Gastroesophageal Reflux Disease (GERD)
Gastroesophageal reflux disease (GERD) is a common problem evaluated at GI Care for Kids. GERD is a frequent concern in infants and children with respiratory diseases, neurological problems, feeding disorders, and otherwise healthy children. In many cases, GERD causes mild symptoms but in some children, GERD can cause significant complications like esophagitis or breathing problems. The best treatment is different for each child.
Gastroesophageal reflux (GER) is when stomach contents come up into the esophagus (the tube that connects the mouth to the stomach), during or after a meal. In infancy this occurs frequently. It can result in spitting, irritability, vomiting, or coughing. Usually, the infant is otherwise healthy, happy and growing well. The older child might also complain of heartburn, regurgitation or frequent swallowing. Gastroesophageal reflux disease (GERD) occurs when the reflux of food or liquid causes problems with feeding, growing, or breathing.
There are many reasons why infants have GER. The lower esophageal sphincter (LES) is the gate to the stomach at the end of the esophagus. In infants, reflux occurs when the LES relaxes at inappropriate times. These episodes of LES relaxation occur less often as infants get older. Reflux of stomach contents into the esophagus also may occur when infants eat, cry or strain. Less commonly, reflux can occur as a result of abnormal anatomy, inflammation caused by the stomach acid, allergy, or a problem of another body system.
How is the Diagnosis of GER or GERD made?
The healthcare provider may be able to determine that an infant or child has GER by talking with the family about the child symptoms, and by doing a physical exam. Depending upon your child's symptoms, tests may be used as well.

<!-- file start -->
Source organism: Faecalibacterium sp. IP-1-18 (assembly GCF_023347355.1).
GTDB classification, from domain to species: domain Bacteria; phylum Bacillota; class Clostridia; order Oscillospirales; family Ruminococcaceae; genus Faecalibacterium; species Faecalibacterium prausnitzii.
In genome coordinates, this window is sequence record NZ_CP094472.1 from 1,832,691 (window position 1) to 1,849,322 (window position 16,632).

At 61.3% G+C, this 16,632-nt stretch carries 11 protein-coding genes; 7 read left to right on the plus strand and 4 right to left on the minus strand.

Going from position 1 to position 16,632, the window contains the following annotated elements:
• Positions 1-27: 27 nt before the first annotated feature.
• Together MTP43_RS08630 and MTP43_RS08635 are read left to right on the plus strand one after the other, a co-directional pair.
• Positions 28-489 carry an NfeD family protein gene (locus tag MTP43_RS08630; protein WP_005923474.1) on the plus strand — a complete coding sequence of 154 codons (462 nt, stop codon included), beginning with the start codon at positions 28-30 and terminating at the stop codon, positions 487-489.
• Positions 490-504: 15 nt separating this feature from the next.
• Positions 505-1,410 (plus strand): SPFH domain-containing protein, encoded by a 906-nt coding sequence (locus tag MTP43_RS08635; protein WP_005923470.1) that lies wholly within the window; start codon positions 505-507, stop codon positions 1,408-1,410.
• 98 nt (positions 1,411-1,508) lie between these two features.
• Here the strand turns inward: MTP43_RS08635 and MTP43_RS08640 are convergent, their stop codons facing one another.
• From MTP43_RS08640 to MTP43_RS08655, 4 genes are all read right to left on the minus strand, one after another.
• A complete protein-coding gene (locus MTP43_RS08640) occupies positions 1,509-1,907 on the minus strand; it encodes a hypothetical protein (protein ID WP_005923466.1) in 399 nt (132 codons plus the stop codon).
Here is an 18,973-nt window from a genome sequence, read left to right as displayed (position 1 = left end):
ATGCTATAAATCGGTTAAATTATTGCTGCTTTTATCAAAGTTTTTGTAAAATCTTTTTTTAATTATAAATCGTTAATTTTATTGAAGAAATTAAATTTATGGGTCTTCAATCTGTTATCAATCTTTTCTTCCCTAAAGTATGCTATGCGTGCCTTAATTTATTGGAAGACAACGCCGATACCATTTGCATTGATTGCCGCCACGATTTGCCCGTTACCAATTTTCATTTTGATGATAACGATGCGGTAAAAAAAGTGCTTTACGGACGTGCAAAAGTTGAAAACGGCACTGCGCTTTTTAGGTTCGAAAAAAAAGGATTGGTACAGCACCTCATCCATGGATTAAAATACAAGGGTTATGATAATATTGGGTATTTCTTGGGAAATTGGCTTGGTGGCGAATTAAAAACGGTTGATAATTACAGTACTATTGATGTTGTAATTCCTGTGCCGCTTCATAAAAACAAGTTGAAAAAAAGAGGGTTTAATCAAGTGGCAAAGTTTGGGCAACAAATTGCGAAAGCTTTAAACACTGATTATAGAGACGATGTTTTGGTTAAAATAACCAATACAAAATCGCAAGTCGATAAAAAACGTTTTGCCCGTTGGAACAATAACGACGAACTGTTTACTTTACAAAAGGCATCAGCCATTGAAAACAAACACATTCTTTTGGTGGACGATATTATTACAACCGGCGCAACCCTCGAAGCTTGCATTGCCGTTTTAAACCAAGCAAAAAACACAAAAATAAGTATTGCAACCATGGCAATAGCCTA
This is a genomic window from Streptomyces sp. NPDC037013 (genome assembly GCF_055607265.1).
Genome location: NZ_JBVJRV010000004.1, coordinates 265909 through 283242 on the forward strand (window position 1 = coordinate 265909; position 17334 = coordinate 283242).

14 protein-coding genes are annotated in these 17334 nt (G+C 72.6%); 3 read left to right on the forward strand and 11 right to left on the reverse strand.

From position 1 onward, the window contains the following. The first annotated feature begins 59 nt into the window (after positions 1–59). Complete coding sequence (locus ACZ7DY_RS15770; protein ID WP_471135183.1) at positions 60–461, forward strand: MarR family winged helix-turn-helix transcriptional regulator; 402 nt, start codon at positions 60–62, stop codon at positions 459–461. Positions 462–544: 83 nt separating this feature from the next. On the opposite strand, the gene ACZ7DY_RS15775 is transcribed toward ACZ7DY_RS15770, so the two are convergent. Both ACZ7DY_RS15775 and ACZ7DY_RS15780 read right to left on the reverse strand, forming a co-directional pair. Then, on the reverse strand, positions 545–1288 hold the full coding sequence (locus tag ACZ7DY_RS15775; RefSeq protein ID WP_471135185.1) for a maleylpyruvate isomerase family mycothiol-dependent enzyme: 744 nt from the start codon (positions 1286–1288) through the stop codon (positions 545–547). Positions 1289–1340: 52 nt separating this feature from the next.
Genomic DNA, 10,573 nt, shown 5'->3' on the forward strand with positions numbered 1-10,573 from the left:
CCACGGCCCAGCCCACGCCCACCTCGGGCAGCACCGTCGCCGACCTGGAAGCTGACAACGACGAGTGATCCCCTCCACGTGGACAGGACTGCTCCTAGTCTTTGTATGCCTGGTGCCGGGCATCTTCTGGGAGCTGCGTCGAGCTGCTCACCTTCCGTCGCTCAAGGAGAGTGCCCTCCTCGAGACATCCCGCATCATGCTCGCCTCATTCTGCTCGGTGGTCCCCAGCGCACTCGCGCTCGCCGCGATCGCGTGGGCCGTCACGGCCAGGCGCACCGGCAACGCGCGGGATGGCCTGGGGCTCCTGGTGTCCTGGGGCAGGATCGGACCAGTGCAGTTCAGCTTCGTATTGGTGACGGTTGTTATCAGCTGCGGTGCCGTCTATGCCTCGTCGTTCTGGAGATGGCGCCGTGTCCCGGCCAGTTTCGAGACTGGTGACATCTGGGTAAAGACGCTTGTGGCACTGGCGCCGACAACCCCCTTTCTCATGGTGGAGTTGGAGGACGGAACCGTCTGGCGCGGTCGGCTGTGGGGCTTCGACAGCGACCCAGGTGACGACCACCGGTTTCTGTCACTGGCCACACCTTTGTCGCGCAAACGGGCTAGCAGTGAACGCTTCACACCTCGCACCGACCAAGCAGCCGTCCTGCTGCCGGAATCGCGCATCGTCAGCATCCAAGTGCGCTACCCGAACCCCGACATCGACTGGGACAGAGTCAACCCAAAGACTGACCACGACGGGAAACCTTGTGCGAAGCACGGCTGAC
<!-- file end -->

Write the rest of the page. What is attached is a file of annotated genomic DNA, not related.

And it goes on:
These may include:
Upper GI/Barium series - A test where your child is given barium to drink, to assess the flow of food through the esophagus and stomach. It looks for abnormal anatomy or blockages. It is not usually done to look for reflux, as reflux can be present in children and not cause them any problems.
24 hour pH probe - A test where a small tube is inserted through the child's nose down to the esophagus, to measure the acid refluxing up from the stomach over a 12 to 24 hour period.
Upper Endoscopy - A test performed while your child is asleep. A small tube is inserted through the mouth and down into the stomach and small intestine. The doctor can see if the lining looks irritated. Small pieces of tissue are biopsied. These are looked at under a microscope to help determine if GER has caused inflammation.
Scintiscan / Gastric Emptying Scan - A test where the child is given a drink or meal with a small amount of dye in it. It looks for the presence of reflux, and how well the stomach empties. It can also help to determine if stomach contents get into the lungs.
How is GER or GERD treated?
The treatment for GER and GERD is dependent upon your child's symptoms and age. Most infants will outgrow GER by the age of 18 months. So long as the child is growing, healthy and happy, the treatment is usually limited to some of those suggestions below.
- Elevate the head of the crib or bed about 30 degrees.
- If the baby is bottle fed, add up to one tablespoon of rice cereal to 2 ounces of infant milk (includes expressed breast milk). This may be too thick for your infant to easily take through the nipple.
- Experiment with the nipple size, cross cut the nipple, or vary the amount of cereal added to a desirable thickness.
- Burp your baby after they have ingested 1 or 2 ounces of formula, or for breastfed infants, after they have completed feeding on one side.
- Do not overfeed your infant. Discuss the amounts of formula / breastmilk which are appropriate for your child's size, with your doctor.
- When possible, hold your infant upright in your arms for 30 minutes after feeding.
- Discuss sleep positioning with your doctor, as some infants may need to be placed on their sides or stomach when they have GER.
For the older child:
- Have them avoid eating 2-3 hours before going to bed.
- Elevate the head of the bed 30 degrees, and consider placing the child (over the age of 3) on a second pillow.
- Have them avoid carbonated drinks, chocolate, caffeine, and foods that are high in fat, or contain a lot of acid (citrus), or spices.
- H2 Receptor antagonists
- Proton pump inhibitors
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